To incorporate this change, production lines will be closed for 48 hours for retooling. During this period, staff will be re-trained in the production of their designated lines by shift supervisors. Training required will include technical training, motivational training and quality control procedures along with goal and objective setting workshops.

Costs

It is projected that the costs incurred for the change will be:

Development costs
●      Initial trial$150,000
Implementation costs
●      Retooling the production line

●      Training

●      Loss of productivity

$1.2 million

$20,000

$50,000

Ongoing costs
●      Initial errors and reduced productivity$150,000

Anticipated savings

By implementing the above measures the following savings have been budgeted:

  • savings of $300,000 per annum in staff turnover costs
  • savings of $1 million per annum in lost productivity and errors
  • savings of $200,000 per annum in service and repairs costs to equipment.

Benefits and concerns

During the trial, a number of advantages and concerns were identified. There were initial fears that staff would become bored and complacent, continually producing the same lines. Analysis during the pilot found that, after the first week, staff became quite ’proud‘ of their output and felt a degree of ownership for the lines they were responsible for. Morale improved in a team environment.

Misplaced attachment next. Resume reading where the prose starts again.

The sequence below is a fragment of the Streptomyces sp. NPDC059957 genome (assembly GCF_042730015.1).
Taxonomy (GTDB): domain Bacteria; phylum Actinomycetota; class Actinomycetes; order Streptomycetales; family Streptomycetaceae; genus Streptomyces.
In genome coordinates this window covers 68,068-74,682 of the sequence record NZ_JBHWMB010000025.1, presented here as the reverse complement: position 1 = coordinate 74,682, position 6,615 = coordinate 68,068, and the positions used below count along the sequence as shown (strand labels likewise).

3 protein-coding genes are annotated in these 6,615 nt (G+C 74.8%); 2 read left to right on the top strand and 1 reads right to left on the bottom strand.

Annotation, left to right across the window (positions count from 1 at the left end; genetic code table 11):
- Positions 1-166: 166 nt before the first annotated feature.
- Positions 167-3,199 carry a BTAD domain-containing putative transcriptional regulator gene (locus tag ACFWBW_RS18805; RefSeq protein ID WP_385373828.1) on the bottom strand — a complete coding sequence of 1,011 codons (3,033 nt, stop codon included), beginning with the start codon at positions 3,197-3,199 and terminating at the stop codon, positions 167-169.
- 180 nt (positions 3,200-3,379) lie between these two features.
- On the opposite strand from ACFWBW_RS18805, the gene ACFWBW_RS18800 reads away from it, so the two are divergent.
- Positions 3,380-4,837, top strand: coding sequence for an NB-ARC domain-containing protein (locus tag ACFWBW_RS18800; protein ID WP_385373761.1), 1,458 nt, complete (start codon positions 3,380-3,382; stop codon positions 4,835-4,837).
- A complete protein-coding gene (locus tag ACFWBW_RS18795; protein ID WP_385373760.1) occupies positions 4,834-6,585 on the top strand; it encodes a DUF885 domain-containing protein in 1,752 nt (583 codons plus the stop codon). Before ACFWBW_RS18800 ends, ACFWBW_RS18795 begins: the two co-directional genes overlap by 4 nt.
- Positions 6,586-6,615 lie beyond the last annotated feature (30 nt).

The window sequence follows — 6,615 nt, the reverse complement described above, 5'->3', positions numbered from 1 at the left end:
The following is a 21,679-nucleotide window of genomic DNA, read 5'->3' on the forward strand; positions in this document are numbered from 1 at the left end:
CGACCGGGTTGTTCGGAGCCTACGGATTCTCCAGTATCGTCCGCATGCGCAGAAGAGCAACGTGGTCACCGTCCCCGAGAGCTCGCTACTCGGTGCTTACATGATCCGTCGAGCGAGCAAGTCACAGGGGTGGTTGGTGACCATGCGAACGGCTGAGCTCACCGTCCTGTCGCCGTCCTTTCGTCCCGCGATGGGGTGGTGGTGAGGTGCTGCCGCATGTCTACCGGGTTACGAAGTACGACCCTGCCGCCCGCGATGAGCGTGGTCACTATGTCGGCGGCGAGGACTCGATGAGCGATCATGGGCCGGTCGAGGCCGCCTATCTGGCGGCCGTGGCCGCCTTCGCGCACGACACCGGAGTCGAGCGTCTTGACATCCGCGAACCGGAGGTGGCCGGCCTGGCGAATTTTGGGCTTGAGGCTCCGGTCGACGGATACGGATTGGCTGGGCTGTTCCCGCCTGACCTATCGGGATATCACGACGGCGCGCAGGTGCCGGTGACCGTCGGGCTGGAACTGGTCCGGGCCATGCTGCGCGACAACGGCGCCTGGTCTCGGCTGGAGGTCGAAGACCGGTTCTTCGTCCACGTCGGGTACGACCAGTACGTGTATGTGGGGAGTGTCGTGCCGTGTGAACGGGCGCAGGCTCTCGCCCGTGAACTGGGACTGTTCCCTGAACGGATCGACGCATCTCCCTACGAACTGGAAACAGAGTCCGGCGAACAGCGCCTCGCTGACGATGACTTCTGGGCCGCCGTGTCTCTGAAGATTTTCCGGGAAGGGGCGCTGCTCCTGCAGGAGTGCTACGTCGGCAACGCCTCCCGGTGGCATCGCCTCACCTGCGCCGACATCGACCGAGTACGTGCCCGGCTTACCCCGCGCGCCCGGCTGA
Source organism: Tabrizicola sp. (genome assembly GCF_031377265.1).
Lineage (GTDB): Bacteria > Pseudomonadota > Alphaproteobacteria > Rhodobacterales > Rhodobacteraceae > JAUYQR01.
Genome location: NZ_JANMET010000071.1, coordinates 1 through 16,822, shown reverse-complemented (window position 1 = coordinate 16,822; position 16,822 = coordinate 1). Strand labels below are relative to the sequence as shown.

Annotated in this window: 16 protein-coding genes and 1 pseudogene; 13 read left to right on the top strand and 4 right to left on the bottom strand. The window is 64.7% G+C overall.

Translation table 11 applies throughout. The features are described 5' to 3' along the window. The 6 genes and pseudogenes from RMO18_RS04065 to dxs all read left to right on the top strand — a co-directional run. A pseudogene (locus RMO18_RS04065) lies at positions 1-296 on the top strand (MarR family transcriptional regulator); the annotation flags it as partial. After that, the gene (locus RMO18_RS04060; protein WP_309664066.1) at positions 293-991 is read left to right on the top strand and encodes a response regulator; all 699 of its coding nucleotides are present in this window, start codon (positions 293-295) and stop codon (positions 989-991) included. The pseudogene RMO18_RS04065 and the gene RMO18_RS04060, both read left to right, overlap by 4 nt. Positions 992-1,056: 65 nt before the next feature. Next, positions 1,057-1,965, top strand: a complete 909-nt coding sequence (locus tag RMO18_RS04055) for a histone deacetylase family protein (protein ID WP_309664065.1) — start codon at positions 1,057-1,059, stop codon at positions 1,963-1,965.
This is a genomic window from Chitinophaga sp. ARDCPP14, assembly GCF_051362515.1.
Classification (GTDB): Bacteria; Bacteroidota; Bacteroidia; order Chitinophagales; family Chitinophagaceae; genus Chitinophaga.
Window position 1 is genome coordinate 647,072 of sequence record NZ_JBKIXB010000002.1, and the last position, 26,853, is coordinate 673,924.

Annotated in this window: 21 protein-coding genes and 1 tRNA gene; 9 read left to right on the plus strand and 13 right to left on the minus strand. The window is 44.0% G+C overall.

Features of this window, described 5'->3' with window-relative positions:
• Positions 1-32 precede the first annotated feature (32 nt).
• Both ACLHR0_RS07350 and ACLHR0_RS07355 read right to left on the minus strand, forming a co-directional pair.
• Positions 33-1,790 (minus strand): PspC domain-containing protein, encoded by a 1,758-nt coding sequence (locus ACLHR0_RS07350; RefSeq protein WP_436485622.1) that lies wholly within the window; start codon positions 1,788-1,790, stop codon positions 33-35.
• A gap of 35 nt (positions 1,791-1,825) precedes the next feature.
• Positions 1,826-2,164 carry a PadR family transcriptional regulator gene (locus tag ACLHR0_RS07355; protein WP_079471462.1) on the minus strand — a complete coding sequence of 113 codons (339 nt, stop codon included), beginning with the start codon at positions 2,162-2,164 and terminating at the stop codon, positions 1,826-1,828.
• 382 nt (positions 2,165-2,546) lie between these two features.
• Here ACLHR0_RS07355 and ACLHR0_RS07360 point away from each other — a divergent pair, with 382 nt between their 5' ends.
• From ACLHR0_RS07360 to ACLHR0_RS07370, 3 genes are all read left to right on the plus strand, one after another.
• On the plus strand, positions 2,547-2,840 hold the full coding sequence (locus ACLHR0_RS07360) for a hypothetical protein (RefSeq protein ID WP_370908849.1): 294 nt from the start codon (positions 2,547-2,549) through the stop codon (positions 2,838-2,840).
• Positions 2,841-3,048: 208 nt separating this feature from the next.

Employees were initially reluctant to participate in setting their own error and productivity targets. They tended to overestimate the percentages and did not wish to commit to large improvements. Managers feel it will take some time and training in understanding the financials and operational reports for them to set realistic targets.

Many employees lack formal education and some have limited English, which was also an area of concern when trying to involve them in what they perceived to be ‘management decisions’. This style of management is a huge change in the workplace. Most employees were used to being lectured for making mistakes, rather than encouraged to participate in decision-making and feeling like they have some ownership of the process and outcomes. There is some reluctance and anxiety involved and a degree of resistance from some long-term employees, who feel they are being asked to do a management job and should be paid accordingly. Management fear there could be some industrial relations implications.